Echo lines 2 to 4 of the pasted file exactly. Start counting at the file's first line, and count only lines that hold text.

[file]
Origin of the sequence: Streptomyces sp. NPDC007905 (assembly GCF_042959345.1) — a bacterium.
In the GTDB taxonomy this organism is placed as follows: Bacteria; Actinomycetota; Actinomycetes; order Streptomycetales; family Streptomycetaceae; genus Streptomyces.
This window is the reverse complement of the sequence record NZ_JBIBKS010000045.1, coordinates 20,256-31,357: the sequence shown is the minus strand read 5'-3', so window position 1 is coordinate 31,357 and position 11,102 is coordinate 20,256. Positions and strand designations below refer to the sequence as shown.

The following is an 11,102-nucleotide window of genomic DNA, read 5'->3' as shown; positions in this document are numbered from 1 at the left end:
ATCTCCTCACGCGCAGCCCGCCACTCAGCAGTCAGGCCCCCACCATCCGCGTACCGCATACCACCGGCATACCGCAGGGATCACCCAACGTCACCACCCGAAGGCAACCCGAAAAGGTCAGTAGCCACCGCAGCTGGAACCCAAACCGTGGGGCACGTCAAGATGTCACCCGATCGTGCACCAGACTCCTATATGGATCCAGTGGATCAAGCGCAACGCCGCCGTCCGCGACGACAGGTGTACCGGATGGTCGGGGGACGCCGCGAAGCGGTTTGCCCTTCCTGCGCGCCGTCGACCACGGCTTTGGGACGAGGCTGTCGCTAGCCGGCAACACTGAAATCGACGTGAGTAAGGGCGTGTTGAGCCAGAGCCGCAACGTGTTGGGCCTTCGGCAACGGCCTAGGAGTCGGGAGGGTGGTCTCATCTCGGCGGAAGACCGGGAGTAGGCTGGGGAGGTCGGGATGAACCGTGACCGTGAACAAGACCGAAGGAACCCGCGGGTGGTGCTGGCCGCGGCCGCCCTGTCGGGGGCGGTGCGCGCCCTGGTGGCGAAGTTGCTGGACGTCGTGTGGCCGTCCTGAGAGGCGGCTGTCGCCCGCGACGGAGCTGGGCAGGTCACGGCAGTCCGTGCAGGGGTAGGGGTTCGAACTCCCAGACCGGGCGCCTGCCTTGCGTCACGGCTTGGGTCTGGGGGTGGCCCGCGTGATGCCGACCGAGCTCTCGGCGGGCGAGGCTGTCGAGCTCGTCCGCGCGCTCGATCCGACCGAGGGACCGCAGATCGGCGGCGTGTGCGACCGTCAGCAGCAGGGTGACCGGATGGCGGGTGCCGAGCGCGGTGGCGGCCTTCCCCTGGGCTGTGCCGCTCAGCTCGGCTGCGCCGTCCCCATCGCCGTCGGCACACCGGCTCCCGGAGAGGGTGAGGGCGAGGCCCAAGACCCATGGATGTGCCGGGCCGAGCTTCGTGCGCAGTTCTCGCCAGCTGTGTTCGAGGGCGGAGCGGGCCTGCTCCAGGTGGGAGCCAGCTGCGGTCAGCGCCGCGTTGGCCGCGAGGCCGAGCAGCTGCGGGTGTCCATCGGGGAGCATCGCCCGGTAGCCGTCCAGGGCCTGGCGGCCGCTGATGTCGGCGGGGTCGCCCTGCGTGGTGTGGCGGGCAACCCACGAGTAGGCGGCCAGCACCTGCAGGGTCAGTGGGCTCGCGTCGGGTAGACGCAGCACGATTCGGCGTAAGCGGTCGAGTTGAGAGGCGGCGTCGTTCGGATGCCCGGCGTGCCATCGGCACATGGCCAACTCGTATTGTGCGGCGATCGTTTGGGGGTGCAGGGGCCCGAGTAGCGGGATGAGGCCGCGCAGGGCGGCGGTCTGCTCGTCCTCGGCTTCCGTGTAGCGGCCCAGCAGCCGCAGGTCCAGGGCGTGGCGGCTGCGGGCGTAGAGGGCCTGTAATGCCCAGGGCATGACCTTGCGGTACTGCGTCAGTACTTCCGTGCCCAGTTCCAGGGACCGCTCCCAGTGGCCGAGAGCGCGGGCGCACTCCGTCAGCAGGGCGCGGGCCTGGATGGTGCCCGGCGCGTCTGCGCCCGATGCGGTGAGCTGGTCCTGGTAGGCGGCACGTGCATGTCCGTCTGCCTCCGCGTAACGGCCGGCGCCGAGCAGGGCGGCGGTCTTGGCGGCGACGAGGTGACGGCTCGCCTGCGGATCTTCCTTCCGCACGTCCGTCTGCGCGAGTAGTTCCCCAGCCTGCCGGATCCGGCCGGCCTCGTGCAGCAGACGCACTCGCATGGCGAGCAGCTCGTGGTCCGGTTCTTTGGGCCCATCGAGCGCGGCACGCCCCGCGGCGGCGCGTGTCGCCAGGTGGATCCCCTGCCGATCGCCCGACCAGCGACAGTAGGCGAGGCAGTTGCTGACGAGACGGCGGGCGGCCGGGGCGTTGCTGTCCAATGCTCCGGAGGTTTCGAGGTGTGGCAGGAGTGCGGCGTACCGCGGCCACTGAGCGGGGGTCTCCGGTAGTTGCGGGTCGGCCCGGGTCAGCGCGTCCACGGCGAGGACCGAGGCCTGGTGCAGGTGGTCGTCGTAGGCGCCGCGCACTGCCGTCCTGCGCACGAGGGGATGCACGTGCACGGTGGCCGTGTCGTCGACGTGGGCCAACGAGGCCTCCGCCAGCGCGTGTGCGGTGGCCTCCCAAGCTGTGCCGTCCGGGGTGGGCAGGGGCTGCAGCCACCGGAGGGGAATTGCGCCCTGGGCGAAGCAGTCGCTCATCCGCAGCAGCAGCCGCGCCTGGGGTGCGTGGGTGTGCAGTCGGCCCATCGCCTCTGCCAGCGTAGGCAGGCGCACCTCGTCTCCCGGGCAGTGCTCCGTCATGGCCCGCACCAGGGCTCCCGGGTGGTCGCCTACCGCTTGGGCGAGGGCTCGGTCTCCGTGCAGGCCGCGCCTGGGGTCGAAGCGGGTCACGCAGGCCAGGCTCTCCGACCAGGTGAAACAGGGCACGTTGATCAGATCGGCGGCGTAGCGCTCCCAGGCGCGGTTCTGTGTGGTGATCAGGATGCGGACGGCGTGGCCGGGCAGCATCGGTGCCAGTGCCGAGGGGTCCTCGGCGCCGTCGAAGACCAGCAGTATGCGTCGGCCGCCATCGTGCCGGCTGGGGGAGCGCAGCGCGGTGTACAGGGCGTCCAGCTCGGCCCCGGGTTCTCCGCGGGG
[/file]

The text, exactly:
In the GTDB taxonomy this organism is placed as follows: Bacteria; Actinomycetota; Actinomycetes; order Streptomycetales; family Streptomycetaceae; genus Streptomyces.
This window is the reverse complement of the sequence record NZ_JBIBKS010000045.1, coordinates 20,256-31,357: the sequence shown is the minus strand read 5'-3', so window position 1 is coordinate 31,357 and position 11,102 is coordinate 20,256. Positions and strand designations below refer to the sequence as shown.

The following is an 11,102-nucleotide window of genomic DNA, read 5'->3' as shown; positions in this document are numbered from 1 at the left end: